Apple's [AR]T Walk Showcases XR's Potential

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Apple's [AR]T Walk Showcases XR's Potential
August 10, 2019

Augmented reality (AR), the less enveloping sibling of virtual reality, infuses the real world with imaginative additions. Often viewed through wearable lenses or through the screen of a smartphone, AR pits fantastical scenes alongside actual passersby and preexisting structures. This technological art form has become the medium of choice for Apple‘s newest experiential initiative, [AR]T Walk (curated by the New Museum‘s Lisa Phillips and Massimiliano Gioni), which debuts in select San Francisco, New York, London, Paris, Hong Kong and Tokyo stores tomorrow, 10 August.

 

The six aforementioned stores will be the starting point for a free guided walk (registration is required), akin to a gallery tour, that lasts about two hours and features works by Nick CaveNathalie Djurberg and Hans BergCao FeiJohn GiornoCarsten Höller and Pipilotti Rist. Another one of Cave’s AR works, “Amass,” a digital adaption of “Until,” will be presented in all 500+ Apple stores worldwide.

The [AR]T Walk begins inside of the store, around a table outfitted with iPhones and Beats headphones. The premise of the exhibition is explained and the responsibilities of the viewer are detailed (to see, move, touch, hear, capture and anchor), all before attendees are guided out of the store. On our trial run, the first stop on the NYC walk is just outside the front door. We are instructed how to “anchor,” a process that affords an iPhone a moment to collect nearby data and situate itself. Finally, participants are led to the first art piece: Nick Cave’s “Accumul-listic Quest.”

The directions are cryptic, but hint at a broader mission running throughout [AR]T. The works presented here are not meant to be stagnant or billboard-like. They’re neither glitchy nor immobile. The works manipulate the viewer into giving feedback—whether it be literal, through touch, or figurative. By dissecting personal preferences and emotions, participants are an active part of the piece’s choreography.

Next, Nathalie Djurberg and Hans Berg’s “This Is It” delivers a fairytale-like quest deep inside Central Park. Speech bubbles—with phrases like “It’s coming” and “Around the corner, around the next bend”—lead you from the border of the park to a secluded patch of grass populated with a dozen trees. The scene that unfolds within the tree forces you to question why humanity has dragged civilization so far from the trees, the dirt and the beauty and darkness that lies within. The art does not feel manufactured but rather stumbled upon. Toward the piece’s end, superficial desires like “rides” and “drinks” are put on trial by an anthropomorphic wolf and his human-like roommate. As expected, Berg’s soundscape, which is sparse but cinematic, lends to the suspense.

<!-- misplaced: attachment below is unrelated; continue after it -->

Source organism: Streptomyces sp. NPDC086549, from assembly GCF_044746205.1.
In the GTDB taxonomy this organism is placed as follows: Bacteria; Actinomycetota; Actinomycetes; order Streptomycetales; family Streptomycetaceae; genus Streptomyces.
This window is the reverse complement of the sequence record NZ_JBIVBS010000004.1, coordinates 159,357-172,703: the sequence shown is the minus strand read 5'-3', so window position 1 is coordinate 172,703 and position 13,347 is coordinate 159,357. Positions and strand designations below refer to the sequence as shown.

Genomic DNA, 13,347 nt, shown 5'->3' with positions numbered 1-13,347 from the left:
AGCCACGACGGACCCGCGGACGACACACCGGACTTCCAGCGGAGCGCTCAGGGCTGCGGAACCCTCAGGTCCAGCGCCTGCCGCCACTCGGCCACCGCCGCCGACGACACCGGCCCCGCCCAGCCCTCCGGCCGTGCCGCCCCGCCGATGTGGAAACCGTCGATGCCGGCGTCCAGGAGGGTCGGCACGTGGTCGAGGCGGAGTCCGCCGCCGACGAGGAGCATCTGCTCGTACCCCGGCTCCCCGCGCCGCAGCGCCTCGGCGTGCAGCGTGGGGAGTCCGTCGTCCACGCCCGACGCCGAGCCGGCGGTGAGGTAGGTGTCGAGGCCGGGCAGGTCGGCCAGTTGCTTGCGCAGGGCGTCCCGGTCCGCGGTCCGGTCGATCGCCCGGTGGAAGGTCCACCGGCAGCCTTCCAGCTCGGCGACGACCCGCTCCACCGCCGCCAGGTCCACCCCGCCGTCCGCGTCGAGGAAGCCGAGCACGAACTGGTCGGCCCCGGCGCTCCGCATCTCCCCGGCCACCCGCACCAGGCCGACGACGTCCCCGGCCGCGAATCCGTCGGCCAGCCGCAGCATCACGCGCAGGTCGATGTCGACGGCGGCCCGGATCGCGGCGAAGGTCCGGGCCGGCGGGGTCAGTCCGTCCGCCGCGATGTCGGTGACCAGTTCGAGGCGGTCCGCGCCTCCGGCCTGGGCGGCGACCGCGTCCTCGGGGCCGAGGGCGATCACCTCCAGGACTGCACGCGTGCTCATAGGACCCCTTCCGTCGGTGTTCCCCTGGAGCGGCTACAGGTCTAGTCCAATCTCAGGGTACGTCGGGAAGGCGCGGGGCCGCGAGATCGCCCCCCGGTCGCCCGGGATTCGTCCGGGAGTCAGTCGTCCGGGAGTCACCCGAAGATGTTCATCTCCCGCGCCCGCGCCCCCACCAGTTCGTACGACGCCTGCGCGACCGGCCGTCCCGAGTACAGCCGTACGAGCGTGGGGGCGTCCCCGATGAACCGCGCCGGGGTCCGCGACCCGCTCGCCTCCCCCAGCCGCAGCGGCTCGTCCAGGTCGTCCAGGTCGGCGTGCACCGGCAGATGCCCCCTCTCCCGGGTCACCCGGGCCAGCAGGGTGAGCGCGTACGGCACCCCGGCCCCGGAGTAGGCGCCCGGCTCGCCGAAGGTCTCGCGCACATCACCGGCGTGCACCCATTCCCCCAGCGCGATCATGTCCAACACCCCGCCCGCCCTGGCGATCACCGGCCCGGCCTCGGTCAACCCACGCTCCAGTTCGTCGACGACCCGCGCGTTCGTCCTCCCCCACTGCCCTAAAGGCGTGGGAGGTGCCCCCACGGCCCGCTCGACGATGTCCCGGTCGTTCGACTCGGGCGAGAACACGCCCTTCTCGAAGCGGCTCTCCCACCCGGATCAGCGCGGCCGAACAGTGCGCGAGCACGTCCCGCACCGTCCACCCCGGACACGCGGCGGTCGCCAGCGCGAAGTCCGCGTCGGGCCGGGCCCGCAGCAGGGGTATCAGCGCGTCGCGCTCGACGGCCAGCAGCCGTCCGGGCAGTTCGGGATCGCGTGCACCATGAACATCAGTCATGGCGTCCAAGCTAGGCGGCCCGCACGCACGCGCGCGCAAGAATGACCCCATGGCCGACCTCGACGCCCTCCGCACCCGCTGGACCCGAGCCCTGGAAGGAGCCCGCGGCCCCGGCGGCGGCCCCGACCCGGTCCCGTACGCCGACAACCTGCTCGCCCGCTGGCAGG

As participants attempt to decipher the message of the previous piece, they’re guided down a path to the start of John Giorno’s “Now at the Dawn of My Life,” an ethereal rainbow-led jaunt through one of Giorno’s poems that ends with each graf being sent off into the skyline. Giorno himself narrates and it’s dually unnerving and soothing.

The walk continues with Cao Fei’s “Trade Eden,” an interactive depiction of a factory that grants the viewer the opportunity, by tapping or dragging boxes on a conveyor belt, to invoke chaos or establish order. Then viewers partake in Carsten Höller’s “Through,” a video game-like piece that sends users to find a randomly selected partner’s energy and then, alongside them, exit the current realm through a beaming portal. In doing so, Central Park’s Grand Army Plaza turns into an indistinguishable, glitching 2D landscape.

When all turns three-dimensional again, the walk’s most noteworthy piece (because it’s the most fun, truly captures the potential of the medium and encourages participants to chase it as it unfurls across the sky) is Pipilotti Rist’s “International Liquid Finger Prayer.” Juxtaposed with recordings of Rist’s voice—oftentimes screeching and other times delicate but nonetheless haunting—a blob-like entity pinballs off buildings, sometimes into them and then back across the sky and down to Earth just feet from where viewers stand. Participants then must chase it to keep it in view.

 

Contrary to what skeptics of the medium might believe, there is no lag to the experience and the piece feels equally a part of the cityscape as an artificial addition. If you go on the walk and particularly if you’re attentive to Rist’s piece, the courtyard just steps from the Plaza Hotel will never look the same.

The works that you see on the [AR]T Walk do not feel like they should exist elsewhere. They wouldn’t do well in your living room, they certainly wouldn’t resonate within the confines of an office or even traditional gallery space. “Augmented reality is a medium ripe for dynamic and visual storytelling that can extend an artist’s practice beyond the studio or the gallery and into the urban fabric,” Lisa Phillips, director for the New Museum, explains.

 

Because the artists themselves chose their particular locations along the walk and created art native to the project, each work feels at home in its respective corners of the park or the plaza. For that reason, and perhaps also because each walk will inherently differ from one another, [AR]T isn’t merely another show to see, it’s an ambitious attempt to be at the forefront of a burgeoning medium—one that is likely to have its own canon of accomplished artists that create works with no bounds.

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